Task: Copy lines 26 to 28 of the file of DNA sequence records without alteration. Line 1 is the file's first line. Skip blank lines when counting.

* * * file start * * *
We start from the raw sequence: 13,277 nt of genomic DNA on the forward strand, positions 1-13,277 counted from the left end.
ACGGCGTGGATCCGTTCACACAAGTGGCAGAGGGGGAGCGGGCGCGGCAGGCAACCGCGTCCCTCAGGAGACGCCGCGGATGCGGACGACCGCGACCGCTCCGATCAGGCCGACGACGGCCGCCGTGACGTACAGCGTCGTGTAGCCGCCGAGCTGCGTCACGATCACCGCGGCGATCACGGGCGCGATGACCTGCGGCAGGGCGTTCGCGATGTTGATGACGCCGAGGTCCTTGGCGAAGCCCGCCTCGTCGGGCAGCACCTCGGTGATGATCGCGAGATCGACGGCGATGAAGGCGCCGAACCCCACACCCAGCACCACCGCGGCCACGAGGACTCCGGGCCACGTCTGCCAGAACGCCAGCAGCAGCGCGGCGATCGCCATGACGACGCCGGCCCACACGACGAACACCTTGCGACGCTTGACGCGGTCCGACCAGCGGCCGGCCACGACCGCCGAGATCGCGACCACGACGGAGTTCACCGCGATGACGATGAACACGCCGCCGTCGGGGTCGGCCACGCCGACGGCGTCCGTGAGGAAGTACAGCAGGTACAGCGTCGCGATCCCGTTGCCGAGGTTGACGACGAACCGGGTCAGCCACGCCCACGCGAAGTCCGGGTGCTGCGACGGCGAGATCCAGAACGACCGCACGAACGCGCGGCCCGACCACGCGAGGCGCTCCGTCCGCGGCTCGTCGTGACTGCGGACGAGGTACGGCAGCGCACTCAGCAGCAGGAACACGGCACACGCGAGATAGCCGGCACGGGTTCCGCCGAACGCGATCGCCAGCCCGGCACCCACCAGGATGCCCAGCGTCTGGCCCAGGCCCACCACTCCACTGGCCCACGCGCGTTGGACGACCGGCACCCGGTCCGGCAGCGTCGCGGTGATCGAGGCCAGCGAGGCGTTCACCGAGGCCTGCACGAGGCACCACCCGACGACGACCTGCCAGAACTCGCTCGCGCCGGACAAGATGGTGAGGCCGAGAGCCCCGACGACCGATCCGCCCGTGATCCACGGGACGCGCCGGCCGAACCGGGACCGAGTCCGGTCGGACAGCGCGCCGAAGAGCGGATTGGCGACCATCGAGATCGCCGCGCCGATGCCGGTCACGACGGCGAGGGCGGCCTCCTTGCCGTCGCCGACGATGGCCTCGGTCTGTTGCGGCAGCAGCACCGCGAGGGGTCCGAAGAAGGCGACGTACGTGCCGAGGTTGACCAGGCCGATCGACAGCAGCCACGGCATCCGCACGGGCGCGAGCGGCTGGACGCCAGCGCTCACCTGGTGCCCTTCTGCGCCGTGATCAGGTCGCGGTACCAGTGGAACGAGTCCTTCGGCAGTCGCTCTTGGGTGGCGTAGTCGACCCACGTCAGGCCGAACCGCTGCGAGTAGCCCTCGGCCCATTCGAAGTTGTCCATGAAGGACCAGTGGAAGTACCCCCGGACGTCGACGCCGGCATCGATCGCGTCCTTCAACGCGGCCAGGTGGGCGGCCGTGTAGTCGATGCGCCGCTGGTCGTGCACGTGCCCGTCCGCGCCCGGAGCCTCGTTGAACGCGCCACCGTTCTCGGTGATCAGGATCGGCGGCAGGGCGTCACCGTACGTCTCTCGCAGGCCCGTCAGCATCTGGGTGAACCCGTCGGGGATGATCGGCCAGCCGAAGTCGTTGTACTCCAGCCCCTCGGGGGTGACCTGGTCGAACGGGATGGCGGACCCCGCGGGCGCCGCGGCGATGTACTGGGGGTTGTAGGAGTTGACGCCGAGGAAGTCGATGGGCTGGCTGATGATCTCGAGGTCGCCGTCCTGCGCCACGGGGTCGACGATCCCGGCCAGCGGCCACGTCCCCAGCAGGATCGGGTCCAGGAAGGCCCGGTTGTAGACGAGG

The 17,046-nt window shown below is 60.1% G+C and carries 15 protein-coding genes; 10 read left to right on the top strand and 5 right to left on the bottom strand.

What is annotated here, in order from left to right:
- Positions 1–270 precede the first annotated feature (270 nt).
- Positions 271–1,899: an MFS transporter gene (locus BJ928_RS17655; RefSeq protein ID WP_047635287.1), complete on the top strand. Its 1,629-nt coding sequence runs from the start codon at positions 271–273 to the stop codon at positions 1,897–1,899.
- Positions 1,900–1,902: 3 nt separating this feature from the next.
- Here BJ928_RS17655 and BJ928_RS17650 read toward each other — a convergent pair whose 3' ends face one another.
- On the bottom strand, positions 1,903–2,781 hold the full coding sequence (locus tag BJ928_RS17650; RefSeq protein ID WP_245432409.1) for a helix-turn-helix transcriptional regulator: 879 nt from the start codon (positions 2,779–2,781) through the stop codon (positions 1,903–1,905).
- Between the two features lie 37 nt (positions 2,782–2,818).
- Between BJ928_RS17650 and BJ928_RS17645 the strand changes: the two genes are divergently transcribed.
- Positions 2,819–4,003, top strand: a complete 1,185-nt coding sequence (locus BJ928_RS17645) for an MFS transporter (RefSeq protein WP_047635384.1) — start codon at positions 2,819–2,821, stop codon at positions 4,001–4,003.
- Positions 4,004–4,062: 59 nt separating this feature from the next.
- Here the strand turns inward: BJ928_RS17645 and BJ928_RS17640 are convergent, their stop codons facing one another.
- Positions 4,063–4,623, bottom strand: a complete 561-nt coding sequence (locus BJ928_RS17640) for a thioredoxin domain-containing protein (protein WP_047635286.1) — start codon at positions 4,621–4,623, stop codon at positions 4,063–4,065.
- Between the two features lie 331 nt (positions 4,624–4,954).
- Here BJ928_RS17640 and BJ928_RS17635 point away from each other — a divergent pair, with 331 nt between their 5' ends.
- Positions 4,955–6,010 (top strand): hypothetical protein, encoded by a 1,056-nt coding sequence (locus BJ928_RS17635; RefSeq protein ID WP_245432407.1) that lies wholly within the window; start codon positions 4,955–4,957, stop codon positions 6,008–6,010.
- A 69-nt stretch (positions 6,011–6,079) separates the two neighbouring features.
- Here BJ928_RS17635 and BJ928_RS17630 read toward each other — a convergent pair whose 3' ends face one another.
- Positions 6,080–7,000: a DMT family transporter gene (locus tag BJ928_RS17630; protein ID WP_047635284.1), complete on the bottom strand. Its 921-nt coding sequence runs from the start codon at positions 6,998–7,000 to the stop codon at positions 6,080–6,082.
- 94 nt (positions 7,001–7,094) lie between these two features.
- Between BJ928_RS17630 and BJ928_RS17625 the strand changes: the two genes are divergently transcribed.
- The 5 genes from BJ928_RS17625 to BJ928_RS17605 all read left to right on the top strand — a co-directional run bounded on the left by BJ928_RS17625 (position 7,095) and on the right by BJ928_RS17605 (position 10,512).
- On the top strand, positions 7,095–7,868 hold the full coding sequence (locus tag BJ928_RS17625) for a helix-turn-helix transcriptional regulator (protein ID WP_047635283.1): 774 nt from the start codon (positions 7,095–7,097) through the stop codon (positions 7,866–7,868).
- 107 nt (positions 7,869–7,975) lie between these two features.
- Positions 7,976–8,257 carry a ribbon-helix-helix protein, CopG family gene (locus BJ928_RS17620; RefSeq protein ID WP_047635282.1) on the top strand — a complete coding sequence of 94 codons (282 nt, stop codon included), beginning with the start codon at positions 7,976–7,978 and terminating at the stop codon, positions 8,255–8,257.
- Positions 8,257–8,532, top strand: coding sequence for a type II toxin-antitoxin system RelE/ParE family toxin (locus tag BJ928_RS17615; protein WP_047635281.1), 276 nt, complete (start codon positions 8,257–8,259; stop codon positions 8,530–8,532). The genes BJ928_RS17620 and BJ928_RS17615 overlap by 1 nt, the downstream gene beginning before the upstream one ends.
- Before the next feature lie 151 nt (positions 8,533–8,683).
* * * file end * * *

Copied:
- 107 nt (positions 7,869–7,975) lie between these two features.
- Positions 7,976–8,257 carry a ribbon-helix-helix protein, CopG family gene (locus BJ928_RS17620; RefSeq protein ID WP_047635282.1) on the top strand — a complete coding sequence of 94 codons (282 nt, stop codon included), beginning with the start codon at positions 7,976–7,978 and terminating at the stop codon, positions 8,255–8,257.
- Positions 8,257–8,532, top strand: coding sequence for a type II toxin-antitoxin system RelE/ParE family toxin (locus tag BJ928_RS17615; protein WP_047635281.1), 276 nt, complete (start codon positions 8,257–8,259; stop codon positions 8,530–8,532). The genes BJ928_RS17620 and BJ928_RS17615 overlap by 1 nt, the downstream gene beginning before the upstream one ends.